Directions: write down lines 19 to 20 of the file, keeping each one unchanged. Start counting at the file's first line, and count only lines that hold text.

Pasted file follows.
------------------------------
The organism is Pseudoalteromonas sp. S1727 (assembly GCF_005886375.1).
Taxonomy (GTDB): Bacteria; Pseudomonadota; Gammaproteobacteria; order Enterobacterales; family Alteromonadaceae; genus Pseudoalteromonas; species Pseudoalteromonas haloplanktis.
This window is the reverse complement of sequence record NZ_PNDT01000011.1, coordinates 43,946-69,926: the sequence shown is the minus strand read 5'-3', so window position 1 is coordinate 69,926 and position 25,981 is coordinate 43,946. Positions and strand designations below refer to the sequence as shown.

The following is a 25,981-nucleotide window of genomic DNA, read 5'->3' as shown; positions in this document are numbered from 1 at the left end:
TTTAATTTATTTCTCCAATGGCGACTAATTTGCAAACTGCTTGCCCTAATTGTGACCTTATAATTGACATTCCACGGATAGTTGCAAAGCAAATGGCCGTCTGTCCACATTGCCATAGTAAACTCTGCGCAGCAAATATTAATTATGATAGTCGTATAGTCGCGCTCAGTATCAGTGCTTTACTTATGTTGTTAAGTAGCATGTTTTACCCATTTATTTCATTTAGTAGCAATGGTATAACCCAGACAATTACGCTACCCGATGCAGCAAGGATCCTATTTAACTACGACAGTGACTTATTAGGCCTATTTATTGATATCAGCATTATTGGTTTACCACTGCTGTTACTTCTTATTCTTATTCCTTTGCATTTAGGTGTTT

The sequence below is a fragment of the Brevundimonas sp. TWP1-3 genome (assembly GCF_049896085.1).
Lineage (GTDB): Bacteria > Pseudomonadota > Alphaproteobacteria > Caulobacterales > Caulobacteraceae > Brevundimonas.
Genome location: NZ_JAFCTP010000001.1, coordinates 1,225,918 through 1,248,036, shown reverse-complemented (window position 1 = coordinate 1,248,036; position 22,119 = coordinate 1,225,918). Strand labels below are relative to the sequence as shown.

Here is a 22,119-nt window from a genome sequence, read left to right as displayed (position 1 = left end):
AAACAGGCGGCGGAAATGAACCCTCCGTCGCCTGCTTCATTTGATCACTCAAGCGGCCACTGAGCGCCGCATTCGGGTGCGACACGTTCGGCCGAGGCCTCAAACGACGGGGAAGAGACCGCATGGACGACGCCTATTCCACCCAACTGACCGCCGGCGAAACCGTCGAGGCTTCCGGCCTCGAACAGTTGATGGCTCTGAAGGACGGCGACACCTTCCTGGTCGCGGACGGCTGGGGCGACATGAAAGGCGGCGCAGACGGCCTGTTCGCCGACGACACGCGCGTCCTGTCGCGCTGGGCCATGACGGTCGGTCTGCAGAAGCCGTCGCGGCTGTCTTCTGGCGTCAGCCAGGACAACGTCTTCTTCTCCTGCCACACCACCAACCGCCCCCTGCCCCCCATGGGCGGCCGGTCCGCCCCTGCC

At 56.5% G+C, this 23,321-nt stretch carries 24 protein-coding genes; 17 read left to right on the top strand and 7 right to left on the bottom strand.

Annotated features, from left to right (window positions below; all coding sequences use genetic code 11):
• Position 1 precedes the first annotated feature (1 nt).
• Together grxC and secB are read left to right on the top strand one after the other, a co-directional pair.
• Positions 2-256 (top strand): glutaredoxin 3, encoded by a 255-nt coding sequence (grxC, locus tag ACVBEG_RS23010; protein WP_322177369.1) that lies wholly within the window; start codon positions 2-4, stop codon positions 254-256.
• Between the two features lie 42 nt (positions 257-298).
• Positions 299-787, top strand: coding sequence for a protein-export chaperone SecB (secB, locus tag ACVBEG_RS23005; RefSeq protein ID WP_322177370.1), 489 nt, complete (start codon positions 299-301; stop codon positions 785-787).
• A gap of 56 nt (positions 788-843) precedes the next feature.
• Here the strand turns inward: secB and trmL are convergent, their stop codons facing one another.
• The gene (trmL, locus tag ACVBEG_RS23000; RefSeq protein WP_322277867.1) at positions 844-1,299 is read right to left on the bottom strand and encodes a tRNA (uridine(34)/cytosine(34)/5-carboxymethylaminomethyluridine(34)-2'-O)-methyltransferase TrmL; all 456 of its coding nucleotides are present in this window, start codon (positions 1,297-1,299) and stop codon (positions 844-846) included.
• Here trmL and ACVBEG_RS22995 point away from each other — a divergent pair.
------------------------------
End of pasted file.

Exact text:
• Here the strand turns inward: secB and trmL are convergent, their stop codons facing one another.
• The gene (trmL, locus tag ACVBEG_RS23000; RefSeq protein WP_322277867.1) at positions 844-1,299 is read right to left on the bottom strand and encodes a tRNA (uridine(34)/cytosine(34)/5-carboxymethylaminomethyluridine(34)-2'-O)-methyltransferase TrmL; all 456 of its coding nucleotides are present in this window, start codon (positions 1,297-1,299) and stop codon (positions 844-846) included.